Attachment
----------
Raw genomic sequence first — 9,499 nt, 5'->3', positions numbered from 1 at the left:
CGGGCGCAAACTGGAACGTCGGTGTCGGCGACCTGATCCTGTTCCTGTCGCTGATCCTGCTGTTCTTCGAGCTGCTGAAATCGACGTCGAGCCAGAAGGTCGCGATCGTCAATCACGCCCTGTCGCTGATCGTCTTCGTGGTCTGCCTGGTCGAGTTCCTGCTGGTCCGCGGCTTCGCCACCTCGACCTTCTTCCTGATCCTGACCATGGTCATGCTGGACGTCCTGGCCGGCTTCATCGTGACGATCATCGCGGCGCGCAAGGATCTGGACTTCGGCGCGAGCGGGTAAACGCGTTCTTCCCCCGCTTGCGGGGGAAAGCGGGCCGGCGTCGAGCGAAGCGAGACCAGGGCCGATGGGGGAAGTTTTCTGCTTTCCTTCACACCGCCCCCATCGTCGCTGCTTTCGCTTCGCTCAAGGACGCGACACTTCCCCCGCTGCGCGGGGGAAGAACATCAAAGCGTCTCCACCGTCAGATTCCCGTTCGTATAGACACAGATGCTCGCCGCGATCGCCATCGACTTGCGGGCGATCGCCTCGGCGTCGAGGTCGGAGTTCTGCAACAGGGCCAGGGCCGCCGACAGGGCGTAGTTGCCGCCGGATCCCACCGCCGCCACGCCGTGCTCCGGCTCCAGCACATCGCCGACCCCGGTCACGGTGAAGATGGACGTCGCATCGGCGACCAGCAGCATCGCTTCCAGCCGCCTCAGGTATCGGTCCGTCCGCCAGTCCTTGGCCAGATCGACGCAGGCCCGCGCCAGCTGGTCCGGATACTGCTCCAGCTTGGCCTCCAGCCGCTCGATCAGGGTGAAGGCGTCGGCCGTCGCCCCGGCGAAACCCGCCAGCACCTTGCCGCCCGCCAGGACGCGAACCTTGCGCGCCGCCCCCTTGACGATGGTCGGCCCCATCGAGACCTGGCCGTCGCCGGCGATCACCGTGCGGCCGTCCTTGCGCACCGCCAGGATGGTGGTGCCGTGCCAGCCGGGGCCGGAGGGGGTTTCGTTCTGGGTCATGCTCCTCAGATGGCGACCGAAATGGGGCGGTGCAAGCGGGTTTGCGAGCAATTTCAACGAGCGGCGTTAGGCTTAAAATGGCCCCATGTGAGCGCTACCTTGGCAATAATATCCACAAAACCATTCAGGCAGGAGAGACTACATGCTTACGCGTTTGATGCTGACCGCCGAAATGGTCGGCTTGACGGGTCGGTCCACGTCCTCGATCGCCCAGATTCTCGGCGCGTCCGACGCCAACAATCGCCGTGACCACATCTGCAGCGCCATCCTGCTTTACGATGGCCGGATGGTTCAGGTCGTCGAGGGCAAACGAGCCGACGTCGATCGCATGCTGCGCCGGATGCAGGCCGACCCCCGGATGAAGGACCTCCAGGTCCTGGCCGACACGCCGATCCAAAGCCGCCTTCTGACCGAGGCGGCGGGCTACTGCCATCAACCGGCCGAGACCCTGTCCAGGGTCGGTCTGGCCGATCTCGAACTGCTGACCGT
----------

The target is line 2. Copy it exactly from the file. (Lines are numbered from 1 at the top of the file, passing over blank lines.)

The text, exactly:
CGGGCGCAAACTGGAACGTCGGTGTCGGCGACCTGATCCTGTTCCTGTCGCTGATCCTGCTGTTCTTCGAGCTGCTGAAATCGACGTCGAGCCAGAAGGTCGCGATCGTCAATCACGCCCTGTCGCTGATCGTCTTCGTGGTCTGCCTGGTCGAGTTCCTGCTGGTCCGCGGCTTCGCCACCTCGACCTTCTTCCTGATCCTGACCATGGTCATGCTGGACGTCCTGGCCGGCTTCATCGTGACGATCATCGCGGCGCGCAAGGATCTGGACTTCGGCGCGAGCGGGTAAACGCGTTCTTCCCCCGCTTGCGGGGGAAAGCGGGCCGGCGTCGAGCGAAGCGAGACCAGGGCCGATGGGGGAAGTTTTCTGCTTTCCTTCACACCGCCCCCATCGTCGCTGCTTTCGCTTCGCTCAAGGACGCGACACTTCCCCCGCTGCGCGGGGGAAGAACATCAAAGCGTCTCCACCGTCAGATTCCCGTTCGTATAGACACAGATGCTCGCCGCGATCGCCATCGACTTGCGGGCGATCGCCTCGGCGTCGAGGTCGGAGTTCTGCAACAGGGCCAGGGCCGCCGACAGGGCGTAGTTGCCGCCGGATCCCACCGCCGCCACGCCGTGCTCCGGCTCCAGCACATCGCCGACCCCGGTCACGGTGAAGATGGACGTCGCATCGGCGACCAGCAGCATCGCTTCCAGCCGCCTCAGGTATCGGTCCGTCCGCCAGTCCTTGGCCAGATCGACGCAGGCCCGCGCCAGCTGGTCCGGATACTGCTCCAGCTTGGCCTCCAGCCGCTCGATCAGGGTGAAGGCGTCGGCCGTCGCCCCGGCGAAACCCGCCAGCACCTTGCCGCCCGCCAGGACGCGAACCTTGCGCGCCGCCCCCTTGACGATGGTCGGCCCCATCGAGACCTGGCCGTCGCCGGCGATCACCGTGCGGCCGTCCTTGCGCACCGCCAGGATGGTGGTGCCGTGCCAGCCGGGGCCGGAGGGGGTTTCGTTCTGGGTCATGCTCCTCAGATGGCGACCGAAATGGGGCGGTGCAAGCGGGTTTGCGAGCAATTTCAACGAGCGGCGTTAGGCTTAAAATGGCCCCATGTGAGCGCTACCTTGGCAATAATATCCACAAAACCATTCAGGCAGGAGAGACTACATGCTTACGCGTTTGATGCTGACCGCCGAAATGGTCGGCTTGACGGGTCGGTCCACGTCCTCGATCGCCCAGATTCTCGGCGCGTCCGACGCCAACAATCGCCGTGACCACATCTGCAGCGCCATCCTGCTTTACGATGGCCGGATGGTTCAGGTCGTCGAGGGCAAACGAGCCGACGTCGATCGCATGCTGCGCCGGATGCAGGCCGACCCCCGGATGAAGGACCTCCAGGTCCTGGCCGACACGCCGATCCAAAGCCGCCTTCTGACCGAGGCGGCGGGCTACTGCCATCAACCGGCCGAGACCCTGTCCAGGGTCGGTCTGGCCGATCTCGAACTGCTGACCGT